Amelia Glaser

Associate Professor of Literature
University of California, San Diego

My Scattered Souls

The Multiplicity of Being

in Amelia Rosselli’s English Poetry

O were I one in Three! Just like the Holy Ghost,

the Father and the Son, I’d reunite my scattered souls and string them in from all the seas abroad;

no longer climb upon perdition’s mast and wave a banner crying God, at last! [1]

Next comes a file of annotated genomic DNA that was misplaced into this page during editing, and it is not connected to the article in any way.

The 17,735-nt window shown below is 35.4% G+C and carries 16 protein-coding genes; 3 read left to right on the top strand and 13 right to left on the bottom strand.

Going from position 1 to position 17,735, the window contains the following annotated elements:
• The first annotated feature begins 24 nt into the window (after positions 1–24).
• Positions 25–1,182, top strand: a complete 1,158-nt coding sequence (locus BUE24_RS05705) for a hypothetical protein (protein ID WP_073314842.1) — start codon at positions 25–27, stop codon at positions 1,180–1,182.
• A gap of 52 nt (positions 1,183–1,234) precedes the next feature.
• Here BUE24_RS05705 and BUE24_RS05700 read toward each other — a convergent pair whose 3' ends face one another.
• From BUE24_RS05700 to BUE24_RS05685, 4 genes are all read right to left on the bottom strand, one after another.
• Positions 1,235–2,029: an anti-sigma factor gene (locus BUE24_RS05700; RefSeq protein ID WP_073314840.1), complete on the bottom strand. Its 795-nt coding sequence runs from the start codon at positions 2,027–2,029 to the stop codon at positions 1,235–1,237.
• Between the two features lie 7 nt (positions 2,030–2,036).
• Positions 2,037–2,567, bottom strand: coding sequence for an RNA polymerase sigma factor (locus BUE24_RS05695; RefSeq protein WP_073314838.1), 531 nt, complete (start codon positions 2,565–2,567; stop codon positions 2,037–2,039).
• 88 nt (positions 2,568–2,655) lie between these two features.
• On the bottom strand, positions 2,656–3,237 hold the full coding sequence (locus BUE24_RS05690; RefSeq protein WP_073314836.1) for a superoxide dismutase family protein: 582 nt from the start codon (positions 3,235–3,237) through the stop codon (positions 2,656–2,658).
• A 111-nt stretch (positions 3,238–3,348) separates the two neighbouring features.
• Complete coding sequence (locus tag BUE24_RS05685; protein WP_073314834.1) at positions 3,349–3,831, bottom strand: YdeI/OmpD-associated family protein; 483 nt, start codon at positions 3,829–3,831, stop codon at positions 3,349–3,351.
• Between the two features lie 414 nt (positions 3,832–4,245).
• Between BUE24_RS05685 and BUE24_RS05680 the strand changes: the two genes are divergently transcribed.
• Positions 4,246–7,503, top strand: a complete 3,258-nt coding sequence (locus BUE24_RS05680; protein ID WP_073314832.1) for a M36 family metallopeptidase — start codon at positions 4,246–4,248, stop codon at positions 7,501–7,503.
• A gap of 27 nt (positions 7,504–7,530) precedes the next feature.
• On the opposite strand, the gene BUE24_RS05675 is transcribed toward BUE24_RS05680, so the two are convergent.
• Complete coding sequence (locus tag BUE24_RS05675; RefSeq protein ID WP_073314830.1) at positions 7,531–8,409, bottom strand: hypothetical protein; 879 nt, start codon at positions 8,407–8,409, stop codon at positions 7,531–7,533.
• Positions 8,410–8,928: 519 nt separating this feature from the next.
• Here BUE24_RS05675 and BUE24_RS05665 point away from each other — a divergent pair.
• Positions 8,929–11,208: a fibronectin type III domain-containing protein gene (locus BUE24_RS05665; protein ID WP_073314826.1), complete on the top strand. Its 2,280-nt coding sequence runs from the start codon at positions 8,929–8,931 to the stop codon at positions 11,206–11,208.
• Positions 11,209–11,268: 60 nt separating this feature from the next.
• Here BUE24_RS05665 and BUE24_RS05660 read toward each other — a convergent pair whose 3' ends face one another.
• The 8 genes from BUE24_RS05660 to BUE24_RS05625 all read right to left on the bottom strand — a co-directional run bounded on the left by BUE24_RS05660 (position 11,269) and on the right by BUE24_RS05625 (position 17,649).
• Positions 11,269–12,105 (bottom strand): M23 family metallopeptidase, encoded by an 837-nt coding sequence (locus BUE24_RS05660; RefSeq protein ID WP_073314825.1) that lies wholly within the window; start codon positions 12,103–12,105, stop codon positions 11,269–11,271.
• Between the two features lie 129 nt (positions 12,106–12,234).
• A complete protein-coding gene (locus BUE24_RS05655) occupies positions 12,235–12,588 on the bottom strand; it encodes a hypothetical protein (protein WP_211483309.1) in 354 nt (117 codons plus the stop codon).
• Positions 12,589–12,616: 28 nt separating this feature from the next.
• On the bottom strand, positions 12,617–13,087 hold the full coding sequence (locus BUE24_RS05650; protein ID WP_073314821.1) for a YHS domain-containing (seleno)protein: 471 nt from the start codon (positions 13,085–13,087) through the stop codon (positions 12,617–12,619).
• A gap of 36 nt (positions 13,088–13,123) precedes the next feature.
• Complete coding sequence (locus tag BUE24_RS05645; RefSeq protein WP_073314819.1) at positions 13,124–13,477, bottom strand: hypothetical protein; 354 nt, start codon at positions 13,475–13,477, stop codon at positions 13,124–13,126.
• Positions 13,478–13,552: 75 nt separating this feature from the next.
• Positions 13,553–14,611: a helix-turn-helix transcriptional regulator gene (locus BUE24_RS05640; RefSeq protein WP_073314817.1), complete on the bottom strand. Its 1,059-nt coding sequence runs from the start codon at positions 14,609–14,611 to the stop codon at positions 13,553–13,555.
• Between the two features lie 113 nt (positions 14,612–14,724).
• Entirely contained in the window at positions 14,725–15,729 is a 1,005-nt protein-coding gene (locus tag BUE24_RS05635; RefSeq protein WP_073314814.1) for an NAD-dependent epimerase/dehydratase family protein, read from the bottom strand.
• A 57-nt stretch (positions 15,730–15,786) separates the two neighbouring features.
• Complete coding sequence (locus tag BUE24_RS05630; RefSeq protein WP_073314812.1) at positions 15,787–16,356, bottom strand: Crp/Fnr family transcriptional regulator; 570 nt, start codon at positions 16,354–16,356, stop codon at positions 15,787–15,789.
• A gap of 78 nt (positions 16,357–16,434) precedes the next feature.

“One in Three” is the opening poem in Amelia Rosselli’s October Eliza-bethans, a cycle written in English in 1956. The twenty-six year old Rosselli was just beginning her poetic career, which, over the next forty years, would manifest itself in English, Italian, and French. As the above poem calls for a Trinitarian merging of three divine forms into one, Rosselli would attempt to braid her native languages into a grammar of multi-plicity that reflects her struggle to combine the disparate facets of her life. Having grown up with four homelands (France, England, the United States, and Italy), three native languages (French, English, and Italian), and two religious heritages (Catholicism and Judaism), Rosselli stood at the origin of a multi-dimensional coordinate system. In her writing, she would attempt to reconcile, in addition to her linguistic and cultural identities, her socialist sentiments with her middle class background, her training as a musicologist with her study of poetics, and her identity as a woman poet with the male-dominated Italian tradition [2].

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